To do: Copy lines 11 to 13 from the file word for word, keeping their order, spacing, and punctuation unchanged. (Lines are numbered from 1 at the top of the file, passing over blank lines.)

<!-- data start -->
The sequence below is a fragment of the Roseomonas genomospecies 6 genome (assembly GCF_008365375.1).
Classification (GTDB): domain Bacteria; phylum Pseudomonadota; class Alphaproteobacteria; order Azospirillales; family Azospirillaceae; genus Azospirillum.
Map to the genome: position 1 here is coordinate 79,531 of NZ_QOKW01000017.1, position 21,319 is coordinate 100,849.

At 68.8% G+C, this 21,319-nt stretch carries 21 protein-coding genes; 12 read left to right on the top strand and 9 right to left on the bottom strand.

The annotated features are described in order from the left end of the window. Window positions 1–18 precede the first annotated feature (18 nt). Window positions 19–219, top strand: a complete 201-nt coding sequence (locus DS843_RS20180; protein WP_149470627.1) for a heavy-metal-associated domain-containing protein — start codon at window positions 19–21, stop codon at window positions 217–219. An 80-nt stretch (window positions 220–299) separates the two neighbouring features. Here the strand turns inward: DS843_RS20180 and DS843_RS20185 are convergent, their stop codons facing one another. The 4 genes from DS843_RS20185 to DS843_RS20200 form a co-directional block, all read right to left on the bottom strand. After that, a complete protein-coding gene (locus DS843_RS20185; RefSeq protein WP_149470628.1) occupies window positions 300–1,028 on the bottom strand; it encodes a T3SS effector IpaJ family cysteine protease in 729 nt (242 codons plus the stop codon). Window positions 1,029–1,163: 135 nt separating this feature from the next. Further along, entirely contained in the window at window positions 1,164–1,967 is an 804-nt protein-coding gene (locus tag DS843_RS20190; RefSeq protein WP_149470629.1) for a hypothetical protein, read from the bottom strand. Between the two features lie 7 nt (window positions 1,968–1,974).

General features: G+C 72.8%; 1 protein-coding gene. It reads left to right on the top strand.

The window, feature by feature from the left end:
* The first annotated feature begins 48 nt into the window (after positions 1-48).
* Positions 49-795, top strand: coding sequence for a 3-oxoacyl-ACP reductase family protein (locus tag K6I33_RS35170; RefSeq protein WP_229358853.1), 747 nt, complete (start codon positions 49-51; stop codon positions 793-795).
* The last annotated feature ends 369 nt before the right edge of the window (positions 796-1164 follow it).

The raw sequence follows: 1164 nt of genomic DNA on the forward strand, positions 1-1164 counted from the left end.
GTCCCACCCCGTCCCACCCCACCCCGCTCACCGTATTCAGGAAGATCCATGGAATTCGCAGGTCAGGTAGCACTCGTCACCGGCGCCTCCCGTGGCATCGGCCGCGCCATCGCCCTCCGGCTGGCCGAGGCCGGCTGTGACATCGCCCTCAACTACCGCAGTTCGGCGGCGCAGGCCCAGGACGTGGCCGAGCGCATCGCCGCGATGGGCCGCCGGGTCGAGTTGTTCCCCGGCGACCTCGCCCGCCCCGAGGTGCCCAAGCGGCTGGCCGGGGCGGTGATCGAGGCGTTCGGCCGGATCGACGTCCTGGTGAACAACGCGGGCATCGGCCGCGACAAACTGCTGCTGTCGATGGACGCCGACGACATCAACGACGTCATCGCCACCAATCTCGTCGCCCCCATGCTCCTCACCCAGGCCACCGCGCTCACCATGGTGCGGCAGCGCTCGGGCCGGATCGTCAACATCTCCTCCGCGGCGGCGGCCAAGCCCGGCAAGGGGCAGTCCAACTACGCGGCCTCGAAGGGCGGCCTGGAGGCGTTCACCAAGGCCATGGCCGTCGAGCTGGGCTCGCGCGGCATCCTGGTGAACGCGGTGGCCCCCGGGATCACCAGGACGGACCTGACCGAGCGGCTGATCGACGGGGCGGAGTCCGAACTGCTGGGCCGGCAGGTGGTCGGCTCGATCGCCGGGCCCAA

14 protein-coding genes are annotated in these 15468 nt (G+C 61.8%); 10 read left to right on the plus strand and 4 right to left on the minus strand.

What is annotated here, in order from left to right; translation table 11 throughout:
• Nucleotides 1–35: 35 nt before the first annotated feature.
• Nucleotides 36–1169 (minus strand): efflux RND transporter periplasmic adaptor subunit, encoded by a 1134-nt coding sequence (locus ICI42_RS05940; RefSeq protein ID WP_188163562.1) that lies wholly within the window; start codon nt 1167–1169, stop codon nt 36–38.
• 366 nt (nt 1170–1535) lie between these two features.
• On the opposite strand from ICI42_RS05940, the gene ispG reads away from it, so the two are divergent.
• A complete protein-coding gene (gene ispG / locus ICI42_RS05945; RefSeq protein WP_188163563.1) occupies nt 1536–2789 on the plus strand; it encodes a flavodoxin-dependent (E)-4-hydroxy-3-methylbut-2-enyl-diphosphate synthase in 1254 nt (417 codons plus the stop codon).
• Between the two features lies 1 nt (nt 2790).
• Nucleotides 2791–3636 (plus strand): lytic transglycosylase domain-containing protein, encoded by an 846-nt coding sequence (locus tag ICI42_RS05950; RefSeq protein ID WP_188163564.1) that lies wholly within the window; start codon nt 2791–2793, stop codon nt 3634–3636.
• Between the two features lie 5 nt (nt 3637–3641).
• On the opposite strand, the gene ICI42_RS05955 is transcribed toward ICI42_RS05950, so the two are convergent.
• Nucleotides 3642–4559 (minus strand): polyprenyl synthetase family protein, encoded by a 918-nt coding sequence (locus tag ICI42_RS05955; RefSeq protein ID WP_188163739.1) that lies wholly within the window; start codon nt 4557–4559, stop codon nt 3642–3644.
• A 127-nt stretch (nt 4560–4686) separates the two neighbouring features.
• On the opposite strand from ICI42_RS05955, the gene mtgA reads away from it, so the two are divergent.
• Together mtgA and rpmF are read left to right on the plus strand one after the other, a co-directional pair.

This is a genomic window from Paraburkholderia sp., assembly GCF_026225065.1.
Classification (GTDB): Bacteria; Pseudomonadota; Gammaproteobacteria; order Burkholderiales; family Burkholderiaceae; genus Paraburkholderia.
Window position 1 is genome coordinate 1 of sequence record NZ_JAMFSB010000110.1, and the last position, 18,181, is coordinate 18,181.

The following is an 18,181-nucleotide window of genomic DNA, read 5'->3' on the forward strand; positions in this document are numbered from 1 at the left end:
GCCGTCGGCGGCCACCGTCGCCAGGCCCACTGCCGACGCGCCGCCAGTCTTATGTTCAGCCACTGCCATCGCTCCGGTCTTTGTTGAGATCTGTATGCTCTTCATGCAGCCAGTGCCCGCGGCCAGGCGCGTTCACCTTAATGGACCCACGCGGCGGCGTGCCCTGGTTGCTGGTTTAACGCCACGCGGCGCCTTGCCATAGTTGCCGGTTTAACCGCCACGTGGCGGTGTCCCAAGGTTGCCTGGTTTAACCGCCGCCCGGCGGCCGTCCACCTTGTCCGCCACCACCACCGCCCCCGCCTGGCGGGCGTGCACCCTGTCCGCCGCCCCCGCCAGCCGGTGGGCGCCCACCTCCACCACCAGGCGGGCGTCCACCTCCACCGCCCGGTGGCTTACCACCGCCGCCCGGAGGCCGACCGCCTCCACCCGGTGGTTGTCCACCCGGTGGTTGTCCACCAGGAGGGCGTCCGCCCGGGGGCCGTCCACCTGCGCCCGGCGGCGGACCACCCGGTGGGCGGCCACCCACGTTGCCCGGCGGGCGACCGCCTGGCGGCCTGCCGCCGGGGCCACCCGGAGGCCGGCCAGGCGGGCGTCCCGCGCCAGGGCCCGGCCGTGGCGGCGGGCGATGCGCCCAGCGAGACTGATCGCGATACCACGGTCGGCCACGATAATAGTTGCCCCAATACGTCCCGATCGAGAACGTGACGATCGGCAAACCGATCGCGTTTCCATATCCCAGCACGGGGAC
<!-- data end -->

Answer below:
The raw sequence follows: 1164 nt of genomic DNA on the forward strand, positions 1-1164 counted from the left end.
GTCCCACCCCGTCCCACCCCACCCCGCTCACCGTATTCAGGAAGATCCATGGAATTCGCAGGTCAGGTAGCACTCGTCACCGGCGCCTCCCGTGGCATCGGCCGCGCCATCGCCCTCCGGCTGGCCGAGGCCGGCTGTGACATCGCCCTCAACTACCGCAGTTCGGCGGCGCAGGCCCAGGACGTGGCCGAGCGCATCGCCGCGATGGGCCGCCGGGTCGAGTTGTTCCCCGGCGACCTCGCCCGCCCCGAGGTGCCCAAGCGGCTGGCCGGGGCGGTGATCGAGGCGTTCGGCCGGATCGACGTCCTGGTGAACAACGCGGGCATCGGCCGCGACAAACTGCTGCTGTCGATGGACGCCGACGACATCAACGACGTCATCGCCACCAATCTCGTCGCCCCCATGCTCCTCACCCAGGCCACCGCGCTCACCATGGTGCGGCAGCGCTCGGGCCGGATCGTCAACATCTCCTCCGCGGCGGCGGCCAAGCCCGGCAAGGGGCAGTCCAACTACGCGGCCTCGAAGGGCGGCCTGGAGGCGTTCACCAAGGCCATGGCCGTCGAGCTGGGCTCGCGCGGCATCCTGGTGAACGCGGTGGCCCCCGGGATCACCAGGACGGACCTGACCGAGCGGCTGATCGACGGGGCGGAGTCCGAACTGCTGGGCCGGCAGGTGGTCGGCTCGATCGCCGGGCCCAA

14 protein-coding genes are annotated in these 15468 nt (G+C 61.8%); 10 read left to right on the plus strand and 4 right to left on the minus strand.